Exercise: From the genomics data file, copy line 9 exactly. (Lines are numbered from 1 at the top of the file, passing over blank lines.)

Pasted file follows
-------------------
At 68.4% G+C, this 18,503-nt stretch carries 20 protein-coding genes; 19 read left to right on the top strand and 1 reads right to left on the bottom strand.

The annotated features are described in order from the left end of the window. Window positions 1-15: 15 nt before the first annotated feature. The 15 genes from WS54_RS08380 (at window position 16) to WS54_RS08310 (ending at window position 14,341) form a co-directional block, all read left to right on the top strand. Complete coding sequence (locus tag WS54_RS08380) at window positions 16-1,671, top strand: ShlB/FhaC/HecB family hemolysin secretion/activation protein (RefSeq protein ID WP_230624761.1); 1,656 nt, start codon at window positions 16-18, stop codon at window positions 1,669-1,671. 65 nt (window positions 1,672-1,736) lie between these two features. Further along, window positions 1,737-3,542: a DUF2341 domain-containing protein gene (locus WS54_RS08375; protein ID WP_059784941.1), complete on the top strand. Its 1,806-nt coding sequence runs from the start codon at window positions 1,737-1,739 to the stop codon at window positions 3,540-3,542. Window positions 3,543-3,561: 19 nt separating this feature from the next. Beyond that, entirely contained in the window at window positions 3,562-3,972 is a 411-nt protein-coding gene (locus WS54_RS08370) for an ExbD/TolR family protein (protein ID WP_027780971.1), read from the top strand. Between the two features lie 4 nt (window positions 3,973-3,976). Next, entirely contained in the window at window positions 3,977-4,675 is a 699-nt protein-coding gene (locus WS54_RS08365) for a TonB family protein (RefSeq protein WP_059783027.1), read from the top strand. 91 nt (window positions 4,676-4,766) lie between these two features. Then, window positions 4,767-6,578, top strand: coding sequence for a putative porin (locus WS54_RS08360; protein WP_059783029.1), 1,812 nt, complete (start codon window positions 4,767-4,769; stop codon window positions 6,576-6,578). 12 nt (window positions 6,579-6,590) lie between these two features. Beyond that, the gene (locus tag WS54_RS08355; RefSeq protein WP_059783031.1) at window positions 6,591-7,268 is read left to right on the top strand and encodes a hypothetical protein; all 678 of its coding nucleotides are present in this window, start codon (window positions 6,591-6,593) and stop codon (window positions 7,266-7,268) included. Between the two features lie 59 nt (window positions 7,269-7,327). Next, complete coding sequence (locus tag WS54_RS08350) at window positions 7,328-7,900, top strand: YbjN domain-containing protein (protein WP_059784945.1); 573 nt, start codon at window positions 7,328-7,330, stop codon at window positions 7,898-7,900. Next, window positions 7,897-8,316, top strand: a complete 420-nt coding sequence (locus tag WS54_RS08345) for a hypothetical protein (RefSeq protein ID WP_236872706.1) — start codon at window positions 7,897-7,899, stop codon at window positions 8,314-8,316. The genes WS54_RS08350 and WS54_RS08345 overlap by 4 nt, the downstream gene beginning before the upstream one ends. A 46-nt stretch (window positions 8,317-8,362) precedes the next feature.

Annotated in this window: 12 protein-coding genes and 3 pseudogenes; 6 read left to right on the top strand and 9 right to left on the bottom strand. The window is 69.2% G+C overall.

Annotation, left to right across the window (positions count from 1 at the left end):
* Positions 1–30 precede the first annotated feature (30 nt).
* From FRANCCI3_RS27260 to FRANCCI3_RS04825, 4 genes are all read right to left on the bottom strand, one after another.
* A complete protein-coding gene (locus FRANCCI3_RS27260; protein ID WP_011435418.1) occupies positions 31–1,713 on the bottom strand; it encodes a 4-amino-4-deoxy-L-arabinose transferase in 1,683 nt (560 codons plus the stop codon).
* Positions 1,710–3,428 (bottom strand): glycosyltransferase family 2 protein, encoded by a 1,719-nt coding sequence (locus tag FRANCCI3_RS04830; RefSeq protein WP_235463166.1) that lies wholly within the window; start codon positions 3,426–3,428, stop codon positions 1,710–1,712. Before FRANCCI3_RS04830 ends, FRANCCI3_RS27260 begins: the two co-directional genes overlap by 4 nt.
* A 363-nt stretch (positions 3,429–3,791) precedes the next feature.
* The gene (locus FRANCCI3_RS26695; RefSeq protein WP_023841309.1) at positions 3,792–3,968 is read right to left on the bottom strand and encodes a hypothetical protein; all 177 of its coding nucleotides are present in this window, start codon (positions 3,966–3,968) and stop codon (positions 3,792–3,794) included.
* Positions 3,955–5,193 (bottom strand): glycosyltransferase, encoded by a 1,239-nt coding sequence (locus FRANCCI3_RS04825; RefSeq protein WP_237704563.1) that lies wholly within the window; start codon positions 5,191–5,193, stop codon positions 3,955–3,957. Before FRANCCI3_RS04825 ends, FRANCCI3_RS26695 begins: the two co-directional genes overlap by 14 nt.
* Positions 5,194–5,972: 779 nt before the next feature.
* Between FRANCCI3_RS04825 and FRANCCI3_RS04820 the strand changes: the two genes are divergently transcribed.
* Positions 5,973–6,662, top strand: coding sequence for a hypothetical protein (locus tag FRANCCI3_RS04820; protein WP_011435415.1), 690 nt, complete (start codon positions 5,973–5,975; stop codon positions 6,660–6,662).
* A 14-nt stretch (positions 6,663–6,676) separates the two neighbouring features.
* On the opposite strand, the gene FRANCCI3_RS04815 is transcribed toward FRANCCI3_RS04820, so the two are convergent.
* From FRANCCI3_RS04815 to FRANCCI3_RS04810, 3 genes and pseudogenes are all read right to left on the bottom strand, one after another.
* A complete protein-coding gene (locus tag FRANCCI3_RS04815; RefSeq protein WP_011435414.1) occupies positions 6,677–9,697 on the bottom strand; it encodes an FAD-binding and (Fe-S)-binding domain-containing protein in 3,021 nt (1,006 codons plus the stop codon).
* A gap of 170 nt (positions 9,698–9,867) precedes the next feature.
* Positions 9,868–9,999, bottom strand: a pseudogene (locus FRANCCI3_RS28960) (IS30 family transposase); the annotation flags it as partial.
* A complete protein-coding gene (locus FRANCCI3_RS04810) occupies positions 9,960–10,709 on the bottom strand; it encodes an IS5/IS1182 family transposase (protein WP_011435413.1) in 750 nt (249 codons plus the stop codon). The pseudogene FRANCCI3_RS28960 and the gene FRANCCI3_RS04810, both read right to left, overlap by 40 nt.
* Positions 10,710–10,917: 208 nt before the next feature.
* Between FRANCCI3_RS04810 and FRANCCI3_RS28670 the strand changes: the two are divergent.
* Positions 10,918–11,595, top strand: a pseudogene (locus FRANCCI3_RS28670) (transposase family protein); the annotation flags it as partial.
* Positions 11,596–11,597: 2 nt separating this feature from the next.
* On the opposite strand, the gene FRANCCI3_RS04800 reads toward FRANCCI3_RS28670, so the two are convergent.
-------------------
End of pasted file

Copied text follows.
* A 363-nt stretch (positions 3,429–3,791) precedes the next feature.